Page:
It doesn't matter if they wreck the economy. It doesn't matter how many lives are ruined. All that matters is the bureaucracy survives and its members have meaning in their jobs for themselves and that they reach retirement.

    That last becomes a major issue for most government employees over time. It almost consumes them. When can I retire? How much will I get? How can I get more? The government gives employees training seminars on it.

    This is what needs to change.
    Everything you say is true but it applies universally.

    If you are a CEO all you care about is what financial package you get and your golden parachute. The same attitude even applies to medium size businesses. I have seem many businesses ran by people who are surprisingly disinterested in growing the business they have and direct most of their energy to outside investments. The last company my wife worked for the owner acquired the business by marriage gutted it and took the money.

    The what's in it for me mentality is prevalent and few people really care about doing a good job and it's not just a problem in government.

    If you say the free market weeds out the problem of indifferent owners it's not been my observation. I think Enron is an excellent example of how you can manipulate markets, make huge profits, and provide little or no real services if you are sufficiently indifferent to the future of the industry you are involved in. All you really have to know is when to get out and move on to the next opportunity to be successful. What makes the system work at all is that reputation is still important to some degree.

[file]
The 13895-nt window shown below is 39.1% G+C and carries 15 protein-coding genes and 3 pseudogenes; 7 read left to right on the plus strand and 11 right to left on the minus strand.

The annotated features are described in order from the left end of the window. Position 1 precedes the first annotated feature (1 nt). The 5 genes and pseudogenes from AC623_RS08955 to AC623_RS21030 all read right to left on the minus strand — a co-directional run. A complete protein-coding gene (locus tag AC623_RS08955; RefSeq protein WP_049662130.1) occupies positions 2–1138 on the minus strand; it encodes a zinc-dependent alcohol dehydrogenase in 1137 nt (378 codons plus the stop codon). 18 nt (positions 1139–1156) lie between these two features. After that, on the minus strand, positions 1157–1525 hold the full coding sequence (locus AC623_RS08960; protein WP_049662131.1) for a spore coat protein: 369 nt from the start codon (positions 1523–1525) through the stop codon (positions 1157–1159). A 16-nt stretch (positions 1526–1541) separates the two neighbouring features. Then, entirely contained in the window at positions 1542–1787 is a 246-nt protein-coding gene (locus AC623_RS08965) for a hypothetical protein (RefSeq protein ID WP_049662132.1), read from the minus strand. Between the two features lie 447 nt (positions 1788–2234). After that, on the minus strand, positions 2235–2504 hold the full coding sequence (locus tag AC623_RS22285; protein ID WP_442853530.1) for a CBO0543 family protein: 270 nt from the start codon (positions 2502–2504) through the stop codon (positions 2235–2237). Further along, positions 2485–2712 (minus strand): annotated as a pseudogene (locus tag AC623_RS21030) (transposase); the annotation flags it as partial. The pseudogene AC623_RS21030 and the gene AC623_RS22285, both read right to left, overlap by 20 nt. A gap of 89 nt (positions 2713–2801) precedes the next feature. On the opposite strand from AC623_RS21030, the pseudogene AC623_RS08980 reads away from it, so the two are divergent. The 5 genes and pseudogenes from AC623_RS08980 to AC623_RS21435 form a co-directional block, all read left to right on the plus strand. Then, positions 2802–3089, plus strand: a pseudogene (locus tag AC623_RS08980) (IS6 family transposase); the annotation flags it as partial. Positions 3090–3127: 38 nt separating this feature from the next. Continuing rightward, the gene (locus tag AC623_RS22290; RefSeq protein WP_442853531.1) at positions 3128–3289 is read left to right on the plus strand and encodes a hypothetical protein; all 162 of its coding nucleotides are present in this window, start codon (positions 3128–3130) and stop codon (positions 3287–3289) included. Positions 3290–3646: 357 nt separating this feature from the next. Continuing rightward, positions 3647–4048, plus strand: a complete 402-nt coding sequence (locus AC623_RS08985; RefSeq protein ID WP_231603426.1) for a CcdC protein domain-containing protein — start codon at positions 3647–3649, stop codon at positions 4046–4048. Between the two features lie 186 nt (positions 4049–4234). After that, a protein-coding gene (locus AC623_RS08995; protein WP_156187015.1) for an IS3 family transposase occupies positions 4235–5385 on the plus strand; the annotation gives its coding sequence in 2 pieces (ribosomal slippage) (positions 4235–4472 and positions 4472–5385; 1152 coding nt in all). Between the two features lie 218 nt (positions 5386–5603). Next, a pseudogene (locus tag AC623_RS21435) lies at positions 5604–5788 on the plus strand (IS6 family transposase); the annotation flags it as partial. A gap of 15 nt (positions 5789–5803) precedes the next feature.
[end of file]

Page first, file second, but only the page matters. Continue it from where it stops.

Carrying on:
Of course you can't paint all businesses, government agencies or managers with the same brush. Just as laws are meaningless if the people that enforce them are corrupt ultimately you have to rely on character or what they call moral fiber in any human enterprise. Most people including bureaucrats have some conscience and that is what keeps us bobbing along.

    Leave a comment:


  • The Doctor
    replied
    Originally posted by Delenda estRoma View Post
    Yes or legislation from the bench. Whatever you guys like to call it. You cry murder on one decision, but this one serves your interests so you're quite happy with it.
    They didn't legislate anything. The EPA was not following the law. They remanded the case back down to a lower court.

    No laws were overturned. No rights were fabricated. They didn't void Article IV, Section 4 and Amendment X of the US Constitutiion along with the constitutions of 38 states... The law, as it is written, was enforced.
    Last edited by The Doctor; 30 Jun 15, 05:52.

    Leave a comment:


  • T. A. Gardner
    replied
    Originally posted by wolfhnd View Post
    You may not like the EPA but the need for something like it is self evident.